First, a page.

Here we hope you find specific resources that will help you. Please check out the sections to search for relevant resources.
Check out our blogs section for articles: https://www.autismactually.com.au/blog/
Organisations to follow:
Holistic Equitation: http://www.holisticequitation.com.au/
Holistic Equitation run workshops for people with and without horses with the focus being on relationship with self, others, horses and nature. Their clinics are designed to build capacity, leadership, empowerment and offer healing to the sometimes wounded. Holistic Equitation was founded in 2006 by Jo Sheval and Kailie Nott out of their desire to help people transform themselves and their relationships with people and their horses. Steering away from ‘traditional’ horse training methods , the pair decided to pool their collective resources together to develop experiences for both horses and people that would deepen their relationships, increase capacity, strengthen leadership, build trust and create stronger bonds.
Their services in the form of equine facilitated learning would greatly benefit Autistic individuals. Please check out their website for more information on what services they offer.
Dyslexia Demystified: http://www.dyslexiademystified.org/
Their mission is to equip students, teachers and parents with the knowledge and practical skills that empower young people to embrace dyslexia as a positive part of their identity and succeed both inside and outside the classroom. Dyslexia Demystified offer school-based presentations, one-on-one mentoring, and parent information sessions to help people understand how to best support a dyslexic individual. Jemima’s insights could greatly benefit Autistic individuals with dyslexia as well as parents and staff wishing to learn more about this neurodivergent condition.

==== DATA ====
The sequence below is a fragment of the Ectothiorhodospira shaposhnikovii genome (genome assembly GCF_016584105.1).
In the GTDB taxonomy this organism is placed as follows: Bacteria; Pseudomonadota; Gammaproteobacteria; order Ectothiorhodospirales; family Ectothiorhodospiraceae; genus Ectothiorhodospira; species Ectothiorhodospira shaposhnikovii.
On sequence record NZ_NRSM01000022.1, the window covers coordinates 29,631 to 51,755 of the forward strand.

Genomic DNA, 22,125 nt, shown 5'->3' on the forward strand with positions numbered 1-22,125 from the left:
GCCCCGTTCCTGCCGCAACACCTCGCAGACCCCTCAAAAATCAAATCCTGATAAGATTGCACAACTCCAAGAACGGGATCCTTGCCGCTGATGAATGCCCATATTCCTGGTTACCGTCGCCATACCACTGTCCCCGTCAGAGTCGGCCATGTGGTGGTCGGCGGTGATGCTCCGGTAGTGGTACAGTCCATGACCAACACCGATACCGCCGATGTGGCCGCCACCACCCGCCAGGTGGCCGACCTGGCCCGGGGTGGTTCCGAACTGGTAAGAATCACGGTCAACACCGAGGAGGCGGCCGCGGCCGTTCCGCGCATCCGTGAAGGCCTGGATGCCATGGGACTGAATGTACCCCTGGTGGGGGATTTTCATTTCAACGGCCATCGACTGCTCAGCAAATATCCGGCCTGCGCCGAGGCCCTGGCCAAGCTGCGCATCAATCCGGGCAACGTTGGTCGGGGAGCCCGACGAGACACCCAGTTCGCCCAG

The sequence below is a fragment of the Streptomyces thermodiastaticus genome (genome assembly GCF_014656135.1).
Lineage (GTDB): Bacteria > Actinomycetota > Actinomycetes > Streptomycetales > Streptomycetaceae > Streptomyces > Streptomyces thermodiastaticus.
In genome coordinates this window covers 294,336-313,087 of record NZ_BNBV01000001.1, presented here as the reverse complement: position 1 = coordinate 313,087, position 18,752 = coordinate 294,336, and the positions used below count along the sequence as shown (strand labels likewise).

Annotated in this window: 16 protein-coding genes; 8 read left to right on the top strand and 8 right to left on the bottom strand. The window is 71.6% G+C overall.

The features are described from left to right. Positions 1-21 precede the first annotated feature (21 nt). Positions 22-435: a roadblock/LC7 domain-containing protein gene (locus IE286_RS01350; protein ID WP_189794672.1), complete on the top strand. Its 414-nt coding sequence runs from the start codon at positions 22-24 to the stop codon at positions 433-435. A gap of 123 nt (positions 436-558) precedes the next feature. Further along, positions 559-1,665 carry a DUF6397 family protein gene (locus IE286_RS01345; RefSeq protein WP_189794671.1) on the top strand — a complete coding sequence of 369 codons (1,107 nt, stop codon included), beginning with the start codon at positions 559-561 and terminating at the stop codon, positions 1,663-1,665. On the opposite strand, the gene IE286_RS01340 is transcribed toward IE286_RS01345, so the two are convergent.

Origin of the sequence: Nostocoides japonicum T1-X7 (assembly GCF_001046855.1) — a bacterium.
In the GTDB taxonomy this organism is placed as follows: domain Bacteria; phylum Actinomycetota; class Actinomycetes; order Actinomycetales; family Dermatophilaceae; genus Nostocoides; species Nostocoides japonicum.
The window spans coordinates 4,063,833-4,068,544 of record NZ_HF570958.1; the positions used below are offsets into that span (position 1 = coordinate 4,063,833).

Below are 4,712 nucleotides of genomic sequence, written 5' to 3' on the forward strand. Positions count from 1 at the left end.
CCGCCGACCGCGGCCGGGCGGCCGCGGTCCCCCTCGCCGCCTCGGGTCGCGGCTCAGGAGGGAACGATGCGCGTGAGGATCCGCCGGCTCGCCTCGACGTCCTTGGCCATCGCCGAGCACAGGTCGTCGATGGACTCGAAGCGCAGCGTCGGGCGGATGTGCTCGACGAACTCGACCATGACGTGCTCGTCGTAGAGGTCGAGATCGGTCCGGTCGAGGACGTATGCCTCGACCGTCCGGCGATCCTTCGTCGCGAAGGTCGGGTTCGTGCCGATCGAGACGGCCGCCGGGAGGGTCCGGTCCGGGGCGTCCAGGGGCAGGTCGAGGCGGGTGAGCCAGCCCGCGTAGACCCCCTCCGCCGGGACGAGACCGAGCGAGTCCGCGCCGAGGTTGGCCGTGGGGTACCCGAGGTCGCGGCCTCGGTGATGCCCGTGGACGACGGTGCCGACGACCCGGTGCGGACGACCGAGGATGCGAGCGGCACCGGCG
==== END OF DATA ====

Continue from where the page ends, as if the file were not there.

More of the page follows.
The I CAN Network: https://icannetwork.com.au/
The I CAN Network is driving a rethink of Autism, from ‘I Can’t’ to ‘I CAN’. They mentor young people on the Autism Spectrum to live life with an ‘I CAN’ attitude. They bring out the ‘awe’ in AWEtism through education, advocacy and providing opportunities. They also build networks across schools, universities, TAFEs, communities, businesses and governments.
If you are looking for support as a parent, Autistic individual, or wish to learn more as a teacher, we recommend you check out their website and Facebook page.